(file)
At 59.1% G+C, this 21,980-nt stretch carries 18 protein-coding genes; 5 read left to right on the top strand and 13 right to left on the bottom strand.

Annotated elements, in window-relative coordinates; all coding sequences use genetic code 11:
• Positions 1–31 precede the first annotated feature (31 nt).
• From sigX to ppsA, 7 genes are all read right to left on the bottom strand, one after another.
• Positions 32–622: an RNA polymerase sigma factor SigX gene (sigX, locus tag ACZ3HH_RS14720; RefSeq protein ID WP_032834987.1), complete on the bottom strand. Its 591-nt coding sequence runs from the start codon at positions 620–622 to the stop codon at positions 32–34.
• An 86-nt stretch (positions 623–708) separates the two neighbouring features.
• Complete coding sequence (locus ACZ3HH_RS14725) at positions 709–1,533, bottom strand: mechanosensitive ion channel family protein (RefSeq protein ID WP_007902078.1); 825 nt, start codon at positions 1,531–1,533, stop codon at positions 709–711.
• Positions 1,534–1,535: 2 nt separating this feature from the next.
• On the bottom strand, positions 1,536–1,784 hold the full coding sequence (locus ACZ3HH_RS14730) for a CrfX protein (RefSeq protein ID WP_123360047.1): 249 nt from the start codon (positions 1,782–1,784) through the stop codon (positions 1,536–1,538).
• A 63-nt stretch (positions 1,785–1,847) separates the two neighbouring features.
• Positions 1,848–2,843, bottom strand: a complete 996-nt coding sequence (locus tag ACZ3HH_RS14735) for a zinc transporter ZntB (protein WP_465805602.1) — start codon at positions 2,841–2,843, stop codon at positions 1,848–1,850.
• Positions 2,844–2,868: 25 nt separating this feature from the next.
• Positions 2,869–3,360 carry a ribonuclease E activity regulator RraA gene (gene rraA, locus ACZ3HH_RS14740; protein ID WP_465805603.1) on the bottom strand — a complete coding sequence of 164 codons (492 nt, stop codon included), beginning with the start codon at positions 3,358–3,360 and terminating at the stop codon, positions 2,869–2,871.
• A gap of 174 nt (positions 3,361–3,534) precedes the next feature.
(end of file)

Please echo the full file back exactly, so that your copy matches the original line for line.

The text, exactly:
At 59.1% G+C, this 21,980-nt stretch carries 18 protein-coding genes; 5 read left to right on the top strand and 13 right to left on the bottom strand.

Annotated elements, in window-relative coordinates; all coding sequences use genetic code 11:
• Positions 1–31 precede the first annotated feature (31 nt).
• From sigX to ppsA, 7 genes are all read right to left on the bottom strand, one after another.
• Positions 32–622: an RNA polymerase sigma factor SigX gene (sigX, locus tag ACZ3HH_RS14720; RefSeq protein ID WP_032834987.1), complete on the bottom strand. Its 591-nt coding sequence runs from the start codon at positions 620–622 to the stop codon at positions 32–34.
• An 86-nt stretch (positions 623–708) separates the two neighbouring features.
• Complete coding sequence (locus ACZ3HH_RS14725) at positions 709–1,533, bottom strand: mechanosensitive ion channel family protein (RefSeq protein ID WP_007902078.1); 825 nt, start codon at positions 1,531–1,533, stop codon at positions 709–711.
• Positions 1,534–1,535: 2 nt separating this feature from the next.
• On the bottom strand, positions 1,536–1,784 hold the full coding sequence (locus ACZ3HH_RS14730) for a CrfX protein (RefSeq protein ID WP_123360047.1): 249 nt from the start codon (positions 1,782–1,784) through the stop codon (positions 1,536–1,538).
• A 63-nt stretch (positions 1,785–1,847) separates the two neighbouring features.
• Positions 1,848–2,843, bottom strand: a complete 996-nt coding sequence (locus tag ACZ3HH_RS14735) for a zinc transporter ZntB (protein WP_465805602.1) — start codon at positions 2,841–2,843, stop codon at positions 1,848–1,850.
• Positions 2,844–2,868: 25 nt separating this feature from the next.
• Positions 2,869–3,360 carry a ribonuclease E activity regulator RraA gene (gene rraA, locus ACZ3HH_RS14740; protein ID WP_465805603.1) on the bottom strand — a complete coding sequence of 164 codons (492 nt, stop codon included), beginning with the start codon at positions 3,358–3,360 and terminating at the stop codon, positions 2,869–2,871.
• A gap of 174 nt (positions 3,361–3,534) precedes the next feature.